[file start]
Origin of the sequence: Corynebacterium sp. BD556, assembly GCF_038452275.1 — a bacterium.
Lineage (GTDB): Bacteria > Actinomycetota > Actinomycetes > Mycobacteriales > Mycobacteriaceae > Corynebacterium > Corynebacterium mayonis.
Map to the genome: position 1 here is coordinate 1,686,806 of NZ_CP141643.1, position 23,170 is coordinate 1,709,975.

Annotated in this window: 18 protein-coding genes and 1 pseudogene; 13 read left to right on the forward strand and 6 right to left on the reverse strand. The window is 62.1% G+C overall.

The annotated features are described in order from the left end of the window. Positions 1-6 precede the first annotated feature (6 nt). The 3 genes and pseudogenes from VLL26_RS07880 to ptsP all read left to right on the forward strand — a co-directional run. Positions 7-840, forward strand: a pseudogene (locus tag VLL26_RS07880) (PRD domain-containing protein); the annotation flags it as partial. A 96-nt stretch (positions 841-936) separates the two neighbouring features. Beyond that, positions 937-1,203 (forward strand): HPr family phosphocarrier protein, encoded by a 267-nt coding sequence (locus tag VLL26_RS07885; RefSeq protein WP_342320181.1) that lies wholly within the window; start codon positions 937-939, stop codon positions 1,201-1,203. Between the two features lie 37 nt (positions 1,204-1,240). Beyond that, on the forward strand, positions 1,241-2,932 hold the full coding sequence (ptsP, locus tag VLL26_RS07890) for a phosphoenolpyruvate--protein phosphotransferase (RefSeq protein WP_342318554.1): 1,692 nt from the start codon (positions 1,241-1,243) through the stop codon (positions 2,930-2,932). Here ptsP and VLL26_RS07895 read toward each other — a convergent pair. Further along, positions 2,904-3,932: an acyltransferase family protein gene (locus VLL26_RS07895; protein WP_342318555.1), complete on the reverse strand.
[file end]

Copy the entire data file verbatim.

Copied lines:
Origin of the sequence: Corynebacterium sp. BD556, assembly GCF_038452275.1 — a bacterium.
Lineage (GTDB): Bacteria > Actinomycetota > Actinomycetes > Mycobacteriales > Mycobacteriaceae > Corynebacterium > Corynebacterium mayonis.
Map to the genome: position 1 here is coordinate 1,686,806 of NZ_CP141643.1, position 23,170 is coordinate 1,709,975.

Annotated in this window: 18 protein-coding genes and 1 pseudogene; 13 read left to right on the forward strand and 6 right to left on the reverse strand. The window is 62.1% G+C overall.

The annotated features are described in order from the left end of the window. Positions 1-6 precede the first annotated feature (6 nt). The 3 genes and pseudogenes from VLL26_RS07880 to ptsP all read left to right on the forward strand — a co-directional run. Positions 7-840, forward strand: a pseudogene (locus tag VLL26_RS07880) (PRD domain-containing protein); the annotation flags it as partial. A 96-nt stretch (positions 841-936) separates the two neighbouring features. Beyond that, positions 937-1,203 (forward strand): HPr family phosphocarrier protein, encoded by a 267-nt coding sequence (locus tag VLL26_RS07885; RefSeq protein WP_342320181.1) that lies wholly within the window; start codon positions 937-939, stop codon positions 1,201-1,203. Between the two features lie 37 nt (positions 1,204-1,240). Beyond that, on the forward strand, positions 1,241-2,932 hold the full coding sequence (ptsP, locus tag VLL26_RS07890) for a phosphoenolpyruvate--protein phosphotransferase (RefSeq protein WP_342318554.1): 1,692 nt from the start codon (positions 1,241-1,243) through the stop codon (positions 2,930-2,932). Here ptsP and VLL26_RS07895 read toward each other — a convergent pair. Further along, positions 2,904-3,932: an acyltransferase family protein gene (locus VLL26_RS07895; protein WP_342318555.1), complete on the reverse strand.